A couple of weeks ago I wrote about cuttlefish [see ‘Wearing your heart on your sleeve‘ on January 16th, 2019] based on a wonderful book, that I was given for Christmas, called ‘Other Minds: The Octopus and the Evolution of Intelligent Life‘ by Peter Godfrey-Smith. Cuttlefish and octopuses are cephalopods that Peter Godfrey-Smith describes as ‘an island of mental complexity in the sea of invertebrate animals’. The most recent common ancestor of cephalopods and humans is so distant and was so simple that cephalopods represent an independent experiment in the evolution of large brains and complex behaviour. An octopus has about 500 million neurons, which is not as many as humans, we have about 100 billion; but still a large number and connectivity is probably more important than absolute size [see ‘Digital hive mind‘ on November 30th, 2016]. Whereas we have a central nervous system, an octopus has a distributed system with neurons located in its arms which appears to give each arm a high-level of autonomy. In addition to tactile sensory information from its suckers, each arm receives visual information from its skin which is sensitive to light. The extent to which information and control is shared between the neurons in the brain and the network of neurons in its body is unknown. It is difficult for us to imagine our fingers as being able to respond independently to visual as well as tactile stimuli, even more so to think of them as independent problem-solvers. Peter Godfrey-Smith suggests that cephalopods are the closest that we are likely to come to meeting intelligent aliens – their thought processes and capabilities appear so different to ours that our scientific studies and experiments are unlikely to fully reveal their intelligence or level of consciousness. A first step would be to stop eating them!
Many people are increasingly using their mobile phones as mental prostheses to extend the capacity of their brains [see ‘Science fiction becomes reality‘ on October 12th, 2016]. This does not just include tracking their appointments in a calender app or using a search engine to track down a piece of information that they have temporarily forgotten; but also recording their activities and preferences via social media apps. Many of us are happy to share our thoughts with those close to us but we take it for granted that we are in complete control of what is shared and with whom. So, unexpected or unauthorised sharing of our personal information via these mental prostheses can cause shock and embarrassment. Now, spare a thought for the giant cuttlefish whose neurons are directly connected to about ten million chromatophores in its skin. Each chromatophore is sack of pigment that can be shrunk or expanded to show its particular colour. In giant cuttlefish the chromatophores are red, yellow and black/brown. Beneath the chromatophores is a layer of iridophores, which manipulate the wavelengths of light using layers of plates to produce blues and greens and below these cells are leucophores that reflect light outwards through the iridophores and chromatophores. In effect, the cuttlefish is wearing an Ultra-High Definition TV screen with about 10 million pixels directly connected to its brain. Even when resting calmly, a cuttlefish’s skin can be pulsing with complex patterns of colour; perhaps this is similar to the way our minds can be teeming with activity even when we are sitting quietly apparently doing nothing. Imagine what it would be like if all of those thoughts were displayed on a giant television screen. It would give a whole new meaning to the phrase ‘to wear your heart on your sleeve’.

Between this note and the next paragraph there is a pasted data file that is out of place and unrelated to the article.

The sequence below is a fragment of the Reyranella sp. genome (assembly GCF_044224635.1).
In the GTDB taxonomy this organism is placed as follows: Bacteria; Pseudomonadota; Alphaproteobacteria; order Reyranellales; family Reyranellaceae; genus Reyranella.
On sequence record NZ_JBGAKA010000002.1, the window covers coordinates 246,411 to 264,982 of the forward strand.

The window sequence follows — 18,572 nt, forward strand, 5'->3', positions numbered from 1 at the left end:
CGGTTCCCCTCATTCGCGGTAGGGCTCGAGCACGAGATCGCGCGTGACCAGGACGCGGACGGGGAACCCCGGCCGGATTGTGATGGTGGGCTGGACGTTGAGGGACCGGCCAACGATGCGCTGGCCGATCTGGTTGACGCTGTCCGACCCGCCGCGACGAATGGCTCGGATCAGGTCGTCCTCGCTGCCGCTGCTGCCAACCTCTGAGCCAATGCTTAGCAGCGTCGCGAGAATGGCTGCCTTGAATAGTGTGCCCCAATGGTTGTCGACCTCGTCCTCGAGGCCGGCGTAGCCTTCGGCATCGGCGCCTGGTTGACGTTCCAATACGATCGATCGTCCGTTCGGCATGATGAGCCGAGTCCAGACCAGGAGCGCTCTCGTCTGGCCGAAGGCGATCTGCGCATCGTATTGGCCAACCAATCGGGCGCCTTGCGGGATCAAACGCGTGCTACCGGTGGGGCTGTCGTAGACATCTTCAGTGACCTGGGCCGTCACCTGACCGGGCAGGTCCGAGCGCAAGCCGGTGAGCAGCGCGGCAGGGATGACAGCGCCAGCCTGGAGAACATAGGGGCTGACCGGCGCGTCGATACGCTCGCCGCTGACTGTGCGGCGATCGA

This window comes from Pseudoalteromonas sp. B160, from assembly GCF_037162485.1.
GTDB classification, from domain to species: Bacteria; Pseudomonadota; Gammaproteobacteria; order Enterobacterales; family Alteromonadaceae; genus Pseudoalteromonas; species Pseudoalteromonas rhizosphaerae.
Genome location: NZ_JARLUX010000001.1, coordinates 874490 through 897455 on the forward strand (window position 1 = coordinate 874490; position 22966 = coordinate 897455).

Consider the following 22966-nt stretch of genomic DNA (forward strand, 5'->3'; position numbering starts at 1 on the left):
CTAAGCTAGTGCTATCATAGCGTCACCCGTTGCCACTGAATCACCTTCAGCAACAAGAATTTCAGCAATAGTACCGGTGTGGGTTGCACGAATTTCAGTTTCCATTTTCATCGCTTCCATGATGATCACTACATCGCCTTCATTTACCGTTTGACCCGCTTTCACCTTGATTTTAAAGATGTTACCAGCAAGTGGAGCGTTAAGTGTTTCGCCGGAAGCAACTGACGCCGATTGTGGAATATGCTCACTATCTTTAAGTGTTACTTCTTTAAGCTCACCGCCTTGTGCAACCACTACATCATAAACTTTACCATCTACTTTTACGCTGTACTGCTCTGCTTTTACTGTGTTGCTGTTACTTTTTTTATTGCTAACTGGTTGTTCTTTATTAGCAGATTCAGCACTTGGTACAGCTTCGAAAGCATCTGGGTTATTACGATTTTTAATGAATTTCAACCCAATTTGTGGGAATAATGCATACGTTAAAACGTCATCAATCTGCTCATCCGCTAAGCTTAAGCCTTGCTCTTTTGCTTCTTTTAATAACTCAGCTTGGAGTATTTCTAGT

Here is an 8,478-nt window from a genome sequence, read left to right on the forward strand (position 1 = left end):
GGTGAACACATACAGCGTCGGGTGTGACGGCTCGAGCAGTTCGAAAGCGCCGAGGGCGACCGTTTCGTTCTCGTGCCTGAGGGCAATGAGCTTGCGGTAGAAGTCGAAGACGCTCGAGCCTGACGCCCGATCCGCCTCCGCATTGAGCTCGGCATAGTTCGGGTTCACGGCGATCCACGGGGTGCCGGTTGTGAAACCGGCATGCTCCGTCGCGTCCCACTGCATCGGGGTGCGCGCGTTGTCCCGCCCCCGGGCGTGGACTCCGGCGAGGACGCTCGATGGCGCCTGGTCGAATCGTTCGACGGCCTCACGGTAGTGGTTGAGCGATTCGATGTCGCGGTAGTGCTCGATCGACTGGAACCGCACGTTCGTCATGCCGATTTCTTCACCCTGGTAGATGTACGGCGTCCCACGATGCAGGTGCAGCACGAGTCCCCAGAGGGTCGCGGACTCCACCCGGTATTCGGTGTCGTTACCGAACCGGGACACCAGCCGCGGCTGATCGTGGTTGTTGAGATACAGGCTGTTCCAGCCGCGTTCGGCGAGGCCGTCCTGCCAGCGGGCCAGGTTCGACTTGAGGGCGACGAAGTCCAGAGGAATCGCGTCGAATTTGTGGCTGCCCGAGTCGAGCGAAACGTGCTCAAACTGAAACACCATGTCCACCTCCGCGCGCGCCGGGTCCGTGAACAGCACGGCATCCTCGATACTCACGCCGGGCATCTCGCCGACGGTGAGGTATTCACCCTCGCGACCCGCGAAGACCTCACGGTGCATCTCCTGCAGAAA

In his novel ‘Nausea’, Jean-Paul Sartre suggests that at around forty, experienced professionals ‘christen their small obstinacies and a few proverbs with the name of experience, they begin to simulate slot machines: put in a coin in the left hand slot and you get tales wrapped in silver paper, put a coin in the slot on the right and you get precious bits of advice that stick to your teeth like caramels’. When I first read this passage a few weeks ago, it seemed like an apt description of a not-so-young professor writing a weekly blog.
I am on vacation combining the positive effects of reading [see ‘Reading offline‘ on March 19th, 2014] and walking [see ‘Gone walking‘ on April 19th, 2017] with a digital detox [see ‘In digital detox‘ on July 19th, 2017]; but, through the scheduling facilities provided by WordPress, I am still able to dispense my slot machine homily. I will leave you to decide which posts are from the left and right slots.
In an echo of Henry Thoreau’s retreat to the woods around Walden pond, Sylvain Tesson escaped the ugliness of modern life and spent six months in a log cabin on the shore of Lake Baikal in Siberia. He wanted to surround himself with silence in the wilderness. He kept a diary ‘as a supplement to memory, to stave off forgetting’. He describes how the act of writing ‘makes life fruitful’; how ‘the daily appointment with the blank page forces one … to listen harder, to think more clearly, to see more intently’. I have similar feelings about writing a weekly post for this blog and being faced with a blank screen each week. Sometimes it is a joy to order my thoughts and commit some of them to writing; other times it is a chore and a challenge to dream up something vaguely interesting to tell you.
BTW Teeson’s book was a pleasure to read and easier than Thoreau’s in my view.